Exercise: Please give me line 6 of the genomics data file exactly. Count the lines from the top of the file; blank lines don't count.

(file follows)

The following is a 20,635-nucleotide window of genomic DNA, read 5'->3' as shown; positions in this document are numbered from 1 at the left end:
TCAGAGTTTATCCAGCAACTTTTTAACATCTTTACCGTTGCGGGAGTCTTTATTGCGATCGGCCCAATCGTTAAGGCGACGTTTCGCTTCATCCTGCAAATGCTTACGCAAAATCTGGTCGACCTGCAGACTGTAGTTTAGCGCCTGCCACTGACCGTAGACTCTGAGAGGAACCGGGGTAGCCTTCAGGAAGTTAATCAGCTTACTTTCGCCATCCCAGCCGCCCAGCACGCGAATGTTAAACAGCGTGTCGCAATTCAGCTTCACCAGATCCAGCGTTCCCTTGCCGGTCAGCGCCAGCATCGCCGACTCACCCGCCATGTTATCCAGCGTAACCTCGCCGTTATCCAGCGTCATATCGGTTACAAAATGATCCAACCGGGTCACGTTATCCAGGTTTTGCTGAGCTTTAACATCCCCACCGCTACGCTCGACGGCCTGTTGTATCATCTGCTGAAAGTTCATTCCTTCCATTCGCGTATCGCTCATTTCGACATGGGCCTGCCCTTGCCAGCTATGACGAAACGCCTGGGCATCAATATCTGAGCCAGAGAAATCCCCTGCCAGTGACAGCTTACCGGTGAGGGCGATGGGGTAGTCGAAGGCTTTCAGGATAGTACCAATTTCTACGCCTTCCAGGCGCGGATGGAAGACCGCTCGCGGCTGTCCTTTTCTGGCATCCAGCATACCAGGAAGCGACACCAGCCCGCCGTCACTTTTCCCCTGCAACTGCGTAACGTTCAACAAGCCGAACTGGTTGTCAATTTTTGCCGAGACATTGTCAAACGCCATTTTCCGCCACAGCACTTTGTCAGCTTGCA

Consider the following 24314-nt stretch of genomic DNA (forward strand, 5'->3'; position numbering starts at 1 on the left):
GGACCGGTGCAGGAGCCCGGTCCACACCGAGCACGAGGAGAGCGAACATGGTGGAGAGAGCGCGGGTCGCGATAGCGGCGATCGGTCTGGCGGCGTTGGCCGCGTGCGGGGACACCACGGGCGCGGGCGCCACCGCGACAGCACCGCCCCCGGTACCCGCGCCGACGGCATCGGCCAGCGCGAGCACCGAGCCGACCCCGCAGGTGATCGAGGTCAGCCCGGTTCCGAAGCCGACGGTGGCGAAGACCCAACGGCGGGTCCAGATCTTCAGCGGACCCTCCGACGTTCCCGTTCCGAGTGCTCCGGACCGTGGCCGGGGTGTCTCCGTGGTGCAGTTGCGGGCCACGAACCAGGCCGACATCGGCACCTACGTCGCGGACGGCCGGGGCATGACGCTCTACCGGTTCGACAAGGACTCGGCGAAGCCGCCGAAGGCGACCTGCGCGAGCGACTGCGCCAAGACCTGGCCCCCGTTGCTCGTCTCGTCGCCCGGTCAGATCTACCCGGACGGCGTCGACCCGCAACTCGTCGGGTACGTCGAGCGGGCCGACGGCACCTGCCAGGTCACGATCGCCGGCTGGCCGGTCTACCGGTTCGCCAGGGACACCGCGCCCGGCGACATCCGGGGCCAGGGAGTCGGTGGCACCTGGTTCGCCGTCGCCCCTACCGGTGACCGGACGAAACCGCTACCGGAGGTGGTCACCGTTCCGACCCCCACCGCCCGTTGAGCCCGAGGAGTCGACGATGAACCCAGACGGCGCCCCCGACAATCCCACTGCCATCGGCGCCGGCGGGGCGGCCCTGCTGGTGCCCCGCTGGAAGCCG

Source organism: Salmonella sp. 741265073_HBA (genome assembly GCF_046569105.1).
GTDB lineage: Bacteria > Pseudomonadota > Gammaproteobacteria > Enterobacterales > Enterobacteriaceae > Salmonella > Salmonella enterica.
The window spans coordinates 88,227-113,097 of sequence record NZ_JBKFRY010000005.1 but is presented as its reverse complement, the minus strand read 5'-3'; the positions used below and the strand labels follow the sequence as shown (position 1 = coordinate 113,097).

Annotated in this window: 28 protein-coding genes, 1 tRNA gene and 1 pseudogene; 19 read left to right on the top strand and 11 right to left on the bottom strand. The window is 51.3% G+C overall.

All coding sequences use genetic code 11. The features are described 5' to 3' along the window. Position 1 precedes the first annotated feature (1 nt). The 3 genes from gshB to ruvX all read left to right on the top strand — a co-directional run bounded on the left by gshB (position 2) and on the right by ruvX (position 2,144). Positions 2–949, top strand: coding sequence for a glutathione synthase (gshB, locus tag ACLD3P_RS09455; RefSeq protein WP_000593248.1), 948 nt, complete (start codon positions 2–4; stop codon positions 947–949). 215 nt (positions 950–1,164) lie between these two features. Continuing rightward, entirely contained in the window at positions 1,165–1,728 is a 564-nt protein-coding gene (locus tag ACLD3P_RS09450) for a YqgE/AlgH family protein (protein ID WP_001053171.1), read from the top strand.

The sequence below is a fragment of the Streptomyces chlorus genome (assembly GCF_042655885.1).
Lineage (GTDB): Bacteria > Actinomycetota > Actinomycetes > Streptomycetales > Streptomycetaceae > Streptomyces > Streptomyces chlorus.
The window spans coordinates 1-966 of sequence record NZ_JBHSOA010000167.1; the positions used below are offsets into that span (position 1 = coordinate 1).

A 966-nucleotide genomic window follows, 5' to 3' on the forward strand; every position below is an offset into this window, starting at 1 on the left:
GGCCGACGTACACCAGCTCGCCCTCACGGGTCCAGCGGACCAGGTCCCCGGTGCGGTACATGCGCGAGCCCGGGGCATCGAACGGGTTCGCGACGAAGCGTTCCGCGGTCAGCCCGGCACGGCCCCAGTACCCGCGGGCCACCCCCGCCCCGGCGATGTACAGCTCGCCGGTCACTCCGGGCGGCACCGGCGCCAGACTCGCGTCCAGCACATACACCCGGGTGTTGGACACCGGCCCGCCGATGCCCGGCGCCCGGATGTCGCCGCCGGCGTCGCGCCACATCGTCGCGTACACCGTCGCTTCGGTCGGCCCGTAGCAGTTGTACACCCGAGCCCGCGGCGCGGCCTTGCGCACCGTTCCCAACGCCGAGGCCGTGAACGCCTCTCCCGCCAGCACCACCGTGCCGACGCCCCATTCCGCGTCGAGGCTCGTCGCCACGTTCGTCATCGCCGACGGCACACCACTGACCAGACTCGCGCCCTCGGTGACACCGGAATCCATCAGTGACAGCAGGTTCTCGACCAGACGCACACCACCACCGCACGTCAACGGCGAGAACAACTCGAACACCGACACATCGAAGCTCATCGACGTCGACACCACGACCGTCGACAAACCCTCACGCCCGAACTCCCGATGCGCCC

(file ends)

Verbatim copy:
GTDB lineage: Bacteria > Pseudomonadota > Gammaproteobacteria > Enterobacterales > Enterobacteriaceae > Salmonella > Salmonella enterica.